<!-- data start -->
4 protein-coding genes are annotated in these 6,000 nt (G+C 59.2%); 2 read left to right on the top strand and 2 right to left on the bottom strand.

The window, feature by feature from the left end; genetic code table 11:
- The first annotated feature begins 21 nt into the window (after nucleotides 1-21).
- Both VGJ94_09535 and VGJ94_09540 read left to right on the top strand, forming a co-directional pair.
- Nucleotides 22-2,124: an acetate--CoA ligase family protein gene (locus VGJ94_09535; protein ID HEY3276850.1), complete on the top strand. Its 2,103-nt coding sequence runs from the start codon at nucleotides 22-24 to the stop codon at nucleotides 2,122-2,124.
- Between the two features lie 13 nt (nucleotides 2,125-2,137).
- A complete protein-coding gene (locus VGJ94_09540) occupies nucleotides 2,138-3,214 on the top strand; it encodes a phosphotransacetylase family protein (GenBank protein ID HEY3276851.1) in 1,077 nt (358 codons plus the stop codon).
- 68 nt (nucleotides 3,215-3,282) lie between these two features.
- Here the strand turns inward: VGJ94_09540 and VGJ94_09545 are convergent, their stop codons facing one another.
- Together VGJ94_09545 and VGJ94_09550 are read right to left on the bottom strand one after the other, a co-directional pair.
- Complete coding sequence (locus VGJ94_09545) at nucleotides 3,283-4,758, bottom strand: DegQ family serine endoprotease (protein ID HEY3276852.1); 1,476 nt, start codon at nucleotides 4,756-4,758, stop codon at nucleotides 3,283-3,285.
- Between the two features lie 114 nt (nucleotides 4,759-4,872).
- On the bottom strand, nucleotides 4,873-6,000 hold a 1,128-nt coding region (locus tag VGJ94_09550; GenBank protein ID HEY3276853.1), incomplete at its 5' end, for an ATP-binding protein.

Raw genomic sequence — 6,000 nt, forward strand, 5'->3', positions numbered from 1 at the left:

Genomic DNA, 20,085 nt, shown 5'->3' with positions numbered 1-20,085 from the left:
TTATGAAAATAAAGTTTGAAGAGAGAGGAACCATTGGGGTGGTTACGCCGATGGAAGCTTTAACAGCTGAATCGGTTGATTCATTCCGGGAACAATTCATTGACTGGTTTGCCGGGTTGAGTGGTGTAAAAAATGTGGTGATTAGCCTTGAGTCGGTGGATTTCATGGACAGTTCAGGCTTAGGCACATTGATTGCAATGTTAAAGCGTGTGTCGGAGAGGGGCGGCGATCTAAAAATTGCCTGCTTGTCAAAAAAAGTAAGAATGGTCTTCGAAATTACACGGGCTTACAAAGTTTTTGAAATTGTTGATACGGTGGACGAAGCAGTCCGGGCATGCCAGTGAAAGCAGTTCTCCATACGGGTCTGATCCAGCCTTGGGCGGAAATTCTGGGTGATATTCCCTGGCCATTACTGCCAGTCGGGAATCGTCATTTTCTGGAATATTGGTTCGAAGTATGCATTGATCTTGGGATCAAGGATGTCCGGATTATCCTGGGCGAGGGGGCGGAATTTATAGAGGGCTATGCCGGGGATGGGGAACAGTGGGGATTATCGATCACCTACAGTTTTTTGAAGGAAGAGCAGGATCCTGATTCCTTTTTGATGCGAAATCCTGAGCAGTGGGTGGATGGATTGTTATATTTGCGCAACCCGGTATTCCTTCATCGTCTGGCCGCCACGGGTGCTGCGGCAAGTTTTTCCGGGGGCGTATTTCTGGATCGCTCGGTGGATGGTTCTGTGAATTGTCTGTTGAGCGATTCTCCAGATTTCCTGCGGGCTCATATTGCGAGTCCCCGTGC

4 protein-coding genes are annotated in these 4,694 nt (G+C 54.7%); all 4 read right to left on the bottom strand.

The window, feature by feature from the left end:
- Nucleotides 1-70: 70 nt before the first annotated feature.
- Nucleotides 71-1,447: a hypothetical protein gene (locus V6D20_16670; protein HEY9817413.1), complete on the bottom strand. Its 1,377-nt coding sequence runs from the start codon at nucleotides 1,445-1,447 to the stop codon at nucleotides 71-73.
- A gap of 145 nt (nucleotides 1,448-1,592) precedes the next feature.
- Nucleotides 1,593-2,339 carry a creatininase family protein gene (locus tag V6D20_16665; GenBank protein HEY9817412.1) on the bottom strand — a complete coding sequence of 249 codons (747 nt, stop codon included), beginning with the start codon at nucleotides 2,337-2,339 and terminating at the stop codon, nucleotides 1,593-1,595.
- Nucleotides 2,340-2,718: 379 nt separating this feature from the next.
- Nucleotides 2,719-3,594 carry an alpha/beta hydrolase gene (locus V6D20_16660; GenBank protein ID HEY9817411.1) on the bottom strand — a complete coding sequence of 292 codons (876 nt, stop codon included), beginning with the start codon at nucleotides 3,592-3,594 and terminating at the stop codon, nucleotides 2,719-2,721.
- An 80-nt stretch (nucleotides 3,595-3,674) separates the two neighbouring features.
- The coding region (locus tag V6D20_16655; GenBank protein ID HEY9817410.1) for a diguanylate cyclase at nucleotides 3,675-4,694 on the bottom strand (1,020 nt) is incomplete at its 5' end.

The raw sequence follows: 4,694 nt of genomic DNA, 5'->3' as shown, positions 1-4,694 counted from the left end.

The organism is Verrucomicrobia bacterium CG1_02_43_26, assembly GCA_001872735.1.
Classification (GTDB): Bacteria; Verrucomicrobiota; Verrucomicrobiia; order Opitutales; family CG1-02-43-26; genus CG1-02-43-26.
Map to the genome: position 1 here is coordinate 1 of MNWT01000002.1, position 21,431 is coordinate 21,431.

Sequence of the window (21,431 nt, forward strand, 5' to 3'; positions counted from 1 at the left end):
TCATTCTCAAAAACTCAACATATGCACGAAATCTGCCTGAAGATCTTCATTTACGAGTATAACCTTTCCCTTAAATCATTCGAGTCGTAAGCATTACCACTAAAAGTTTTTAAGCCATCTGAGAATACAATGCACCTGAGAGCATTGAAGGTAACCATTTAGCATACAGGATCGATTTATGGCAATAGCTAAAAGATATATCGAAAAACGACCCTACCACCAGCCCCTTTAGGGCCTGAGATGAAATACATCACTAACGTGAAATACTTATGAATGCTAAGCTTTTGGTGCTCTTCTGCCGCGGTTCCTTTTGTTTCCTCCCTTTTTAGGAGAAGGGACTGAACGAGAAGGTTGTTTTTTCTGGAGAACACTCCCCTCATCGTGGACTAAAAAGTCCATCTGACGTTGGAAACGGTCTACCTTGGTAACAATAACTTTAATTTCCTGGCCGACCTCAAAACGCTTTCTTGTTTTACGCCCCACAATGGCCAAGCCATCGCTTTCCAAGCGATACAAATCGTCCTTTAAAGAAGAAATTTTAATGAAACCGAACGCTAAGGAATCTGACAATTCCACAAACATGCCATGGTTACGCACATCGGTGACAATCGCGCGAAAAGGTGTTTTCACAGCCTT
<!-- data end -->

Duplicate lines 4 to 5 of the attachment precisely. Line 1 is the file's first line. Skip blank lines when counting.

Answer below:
- Both VGJ94_09535 and VGJ94_09540 read left to right on the top strand, forming a co-directional pair.
- Nucleotides 22-2,124: an acetate--CoA ligase family protein gene (locus VGJ94_09535; protein ID HEY3276850.1), complete on the top strand. Its 2,103-nt coding sequence runs from the start codon at nucleotides 22-24 to the stop codon at nucleotides 2,122-2,124.